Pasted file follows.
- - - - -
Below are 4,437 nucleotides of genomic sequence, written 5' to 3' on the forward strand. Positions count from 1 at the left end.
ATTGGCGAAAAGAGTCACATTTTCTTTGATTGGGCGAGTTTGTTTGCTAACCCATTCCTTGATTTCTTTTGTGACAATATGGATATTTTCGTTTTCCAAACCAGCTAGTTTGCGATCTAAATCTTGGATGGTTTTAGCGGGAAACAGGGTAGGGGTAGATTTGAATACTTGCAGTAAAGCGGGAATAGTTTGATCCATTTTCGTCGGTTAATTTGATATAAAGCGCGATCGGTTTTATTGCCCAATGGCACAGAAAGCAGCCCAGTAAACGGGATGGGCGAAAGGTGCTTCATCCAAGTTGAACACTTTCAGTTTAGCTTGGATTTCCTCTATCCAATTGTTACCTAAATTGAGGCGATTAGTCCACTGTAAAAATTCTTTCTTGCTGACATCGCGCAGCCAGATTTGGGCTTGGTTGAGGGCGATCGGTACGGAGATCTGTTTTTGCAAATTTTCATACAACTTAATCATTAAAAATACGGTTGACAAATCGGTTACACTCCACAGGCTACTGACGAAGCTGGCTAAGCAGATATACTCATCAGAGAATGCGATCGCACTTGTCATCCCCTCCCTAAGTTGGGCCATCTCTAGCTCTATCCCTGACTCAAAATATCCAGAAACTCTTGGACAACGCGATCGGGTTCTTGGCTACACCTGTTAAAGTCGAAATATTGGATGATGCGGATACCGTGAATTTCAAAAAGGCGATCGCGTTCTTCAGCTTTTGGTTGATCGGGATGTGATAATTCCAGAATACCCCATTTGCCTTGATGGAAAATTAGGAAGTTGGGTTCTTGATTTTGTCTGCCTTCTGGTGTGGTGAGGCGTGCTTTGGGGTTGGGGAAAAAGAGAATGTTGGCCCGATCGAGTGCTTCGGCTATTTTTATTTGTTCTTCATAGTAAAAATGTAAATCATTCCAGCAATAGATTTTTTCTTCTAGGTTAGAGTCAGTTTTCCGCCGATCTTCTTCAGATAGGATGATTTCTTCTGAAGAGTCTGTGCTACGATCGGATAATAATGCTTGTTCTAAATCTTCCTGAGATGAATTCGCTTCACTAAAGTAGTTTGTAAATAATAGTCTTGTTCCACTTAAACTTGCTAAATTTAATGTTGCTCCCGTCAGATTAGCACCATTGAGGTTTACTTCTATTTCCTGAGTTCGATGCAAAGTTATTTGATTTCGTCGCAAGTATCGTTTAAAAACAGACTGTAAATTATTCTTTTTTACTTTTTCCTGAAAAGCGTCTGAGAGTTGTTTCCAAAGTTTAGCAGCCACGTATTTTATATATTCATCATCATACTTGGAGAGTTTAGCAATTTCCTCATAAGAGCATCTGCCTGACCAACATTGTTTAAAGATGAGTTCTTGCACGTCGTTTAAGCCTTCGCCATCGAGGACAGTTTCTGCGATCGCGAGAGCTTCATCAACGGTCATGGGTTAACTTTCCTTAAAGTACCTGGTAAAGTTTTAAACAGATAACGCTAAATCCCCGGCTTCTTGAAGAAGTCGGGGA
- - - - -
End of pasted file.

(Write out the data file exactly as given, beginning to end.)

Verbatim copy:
Below are 4,437 nucleotides of genomic sequence, written 5' to 3' on the forward strand. Positions count from 1 at the left end.
ATTGGCGAAAAGAGTCACATTTTCTTTGATTGGGCGAGTTTGTTTGCTAACCCATTCCTTGATTTCTTTTGTGACAATATGGATATTTTCGTTTTCCAAACCAGCTAGTTTGCGATCTAAATCTTGGATGGTTTTAGCGGGAAACAGGGTAGGGGTAGATTTGAATACTTGCAGTAAAGCGGGAATAGTTTGATCCATTTTCGTCGGTTAATTTGATATAAAGCGCGATCGGTTTTATTGCCCAATGGCACAGAAAGCAGCCCAGTAAACGGGATGGGCGAAAGGTGCTTCATCCAAGTTGAACACTTTCAGTTTAGCTTGGATTTCCTCTATCCAATTGTTACCTAAATTGAGGCGATTAGTCCACTGTAAAAATTCTTTCTTGCTGACATCGCGCAGCCAGATTTGGGCTTGGTTGAGGGCGATCGGTACGGAGATCTGTTTTTGCAAATTTTCATACAACTTAATCATTAAAAATACGGTTGACAAATCGGTTACACTCCACAGGCTACTGACGAAGCTGGCTAAGCAGATATACTCATCAGAGAATGCGATCGCACTTGTCATCCCCTCCCTAAGTTGGGCCATCTCTAGCTCTATCCCTGACTCAAAATATCCAGAAACTCTTGGACAACGCGATCGGGTTCTTGGCTACACCTGTTAAAGTCGAAATATTGGATGATGCGGATACCGTGAATTTCAAAAAGGCGATCGCGTTCTTCAGCTTTTGGTTGATCGGGATGTGATAATTCCAGAATACCCCATTTGCCTTGATGGAAAATTAGGAAGTTGGGTTCTTGATTTTGTCTGCCTTCTGGTGTGGTGAGGCGTGCTTTGGGGTTGGGGAAAAAGAGAATGTTGGCCCGATCGAGTGCTTCGGCTATTTTTATTTGTTCTTCATAGTAAAAATGTAAATCATTCCAGCAATAGATTTTTTCTTCTAGGTTAGAGTCAGTTTTCCGCCGATCTTCTTCAGATAGGATGATTTCTTCTGAAGAGTCTGTGCTACGATCGGATAATAATGCTTGTTCTAAATCTTCCTGAGATGAATTCGCTTCACTAAAGTAGTTTGTAAATAATAGTCTTGTTCCACTTAAACTTGCTAAATTTAATGTTGCTCCCGTCAGATTAGCACCATTGAGGTTTACTTCTATTTCCTGAGTTCGATGCAAAGTTATTTGATTTCGTCGCAAGTATCGTTTAAAAACAGACTGTAAATTATTCTTTTTTACTTTTTCCTGAAAAGCGTCTGAGAGTTGTTTCCAAAGTTTAGCAGCCACGTATTTTATATATTCATCATCATACTTGGAGAGTTTAGCAATTTCCTCATAAGAGCATCTGCCTGACCAACATTGTTTAAAGATGAGTTCTTGCACGTCGTTTAAGCCTTCGCCATCGAGGACAGTTTCTGCGATCGCGAGAGCTTCATCAACGGTCATGGGTTAACTTTCCTTAAAGTACCTGGTAAAGTTTTAAACAGATAACGCTAAATCCCCGGCTTCTTGAAGAAGTCGGGGA